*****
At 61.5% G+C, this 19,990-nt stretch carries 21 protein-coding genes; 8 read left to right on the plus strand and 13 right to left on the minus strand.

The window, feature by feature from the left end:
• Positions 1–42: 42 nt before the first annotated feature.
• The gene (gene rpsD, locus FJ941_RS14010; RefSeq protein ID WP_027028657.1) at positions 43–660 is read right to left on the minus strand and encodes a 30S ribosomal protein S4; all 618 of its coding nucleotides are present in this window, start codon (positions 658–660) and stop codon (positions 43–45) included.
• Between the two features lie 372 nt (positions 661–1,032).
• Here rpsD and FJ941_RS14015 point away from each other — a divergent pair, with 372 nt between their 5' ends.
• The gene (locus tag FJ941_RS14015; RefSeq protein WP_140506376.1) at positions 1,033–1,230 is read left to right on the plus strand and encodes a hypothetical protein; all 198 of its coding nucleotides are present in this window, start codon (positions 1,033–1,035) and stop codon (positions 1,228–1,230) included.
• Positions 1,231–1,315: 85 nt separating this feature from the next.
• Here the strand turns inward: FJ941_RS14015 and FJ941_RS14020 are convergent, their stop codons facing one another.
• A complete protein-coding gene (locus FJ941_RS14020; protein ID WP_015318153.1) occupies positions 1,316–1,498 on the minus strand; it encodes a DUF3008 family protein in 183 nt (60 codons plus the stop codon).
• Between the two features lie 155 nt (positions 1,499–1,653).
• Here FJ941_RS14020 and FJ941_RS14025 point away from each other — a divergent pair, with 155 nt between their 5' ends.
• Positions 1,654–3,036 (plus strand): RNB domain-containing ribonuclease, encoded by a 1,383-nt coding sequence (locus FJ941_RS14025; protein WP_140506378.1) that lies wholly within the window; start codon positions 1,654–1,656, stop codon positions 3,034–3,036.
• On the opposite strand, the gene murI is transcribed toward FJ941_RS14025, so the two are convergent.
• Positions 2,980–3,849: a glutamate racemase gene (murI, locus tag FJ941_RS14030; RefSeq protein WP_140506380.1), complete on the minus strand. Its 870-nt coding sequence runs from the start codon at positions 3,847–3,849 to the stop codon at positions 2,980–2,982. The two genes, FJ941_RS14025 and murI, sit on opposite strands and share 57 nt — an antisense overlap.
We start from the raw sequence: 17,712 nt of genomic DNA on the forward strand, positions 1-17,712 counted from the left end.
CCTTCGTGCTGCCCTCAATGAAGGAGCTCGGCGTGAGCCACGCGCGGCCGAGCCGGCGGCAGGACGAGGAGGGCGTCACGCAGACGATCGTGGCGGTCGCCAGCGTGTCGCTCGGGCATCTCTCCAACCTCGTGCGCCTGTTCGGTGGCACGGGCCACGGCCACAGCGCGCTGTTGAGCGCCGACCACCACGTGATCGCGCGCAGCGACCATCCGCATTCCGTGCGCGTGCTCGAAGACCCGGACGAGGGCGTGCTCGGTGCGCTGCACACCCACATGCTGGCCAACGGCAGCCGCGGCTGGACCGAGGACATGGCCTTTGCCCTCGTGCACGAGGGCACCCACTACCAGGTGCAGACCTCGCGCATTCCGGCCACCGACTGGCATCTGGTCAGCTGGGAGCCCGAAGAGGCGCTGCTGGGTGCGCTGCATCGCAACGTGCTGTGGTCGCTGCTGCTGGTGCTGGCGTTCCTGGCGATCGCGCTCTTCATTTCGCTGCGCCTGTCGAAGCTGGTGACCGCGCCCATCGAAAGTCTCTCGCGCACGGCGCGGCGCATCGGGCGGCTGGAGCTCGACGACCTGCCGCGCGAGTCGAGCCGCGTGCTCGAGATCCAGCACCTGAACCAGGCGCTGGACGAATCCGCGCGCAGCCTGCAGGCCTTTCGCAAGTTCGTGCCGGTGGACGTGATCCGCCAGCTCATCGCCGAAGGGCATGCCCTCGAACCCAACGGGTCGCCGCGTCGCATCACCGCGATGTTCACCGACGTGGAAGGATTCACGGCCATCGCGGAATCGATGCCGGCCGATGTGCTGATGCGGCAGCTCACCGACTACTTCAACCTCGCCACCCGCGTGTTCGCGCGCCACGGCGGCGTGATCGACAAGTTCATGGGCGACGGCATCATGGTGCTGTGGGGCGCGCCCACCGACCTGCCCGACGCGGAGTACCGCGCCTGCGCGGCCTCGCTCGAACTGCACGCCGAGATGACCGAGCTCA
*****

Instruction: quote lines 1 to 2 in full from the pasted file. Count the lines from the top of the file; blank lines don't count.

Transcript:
At 61.5% G+C, this 19,990-nt stretch carries 21 protein-coding genes; 8 read left to right on the plus strand and 13 right to left on the minus strand.

The window, feature by feature from the left end: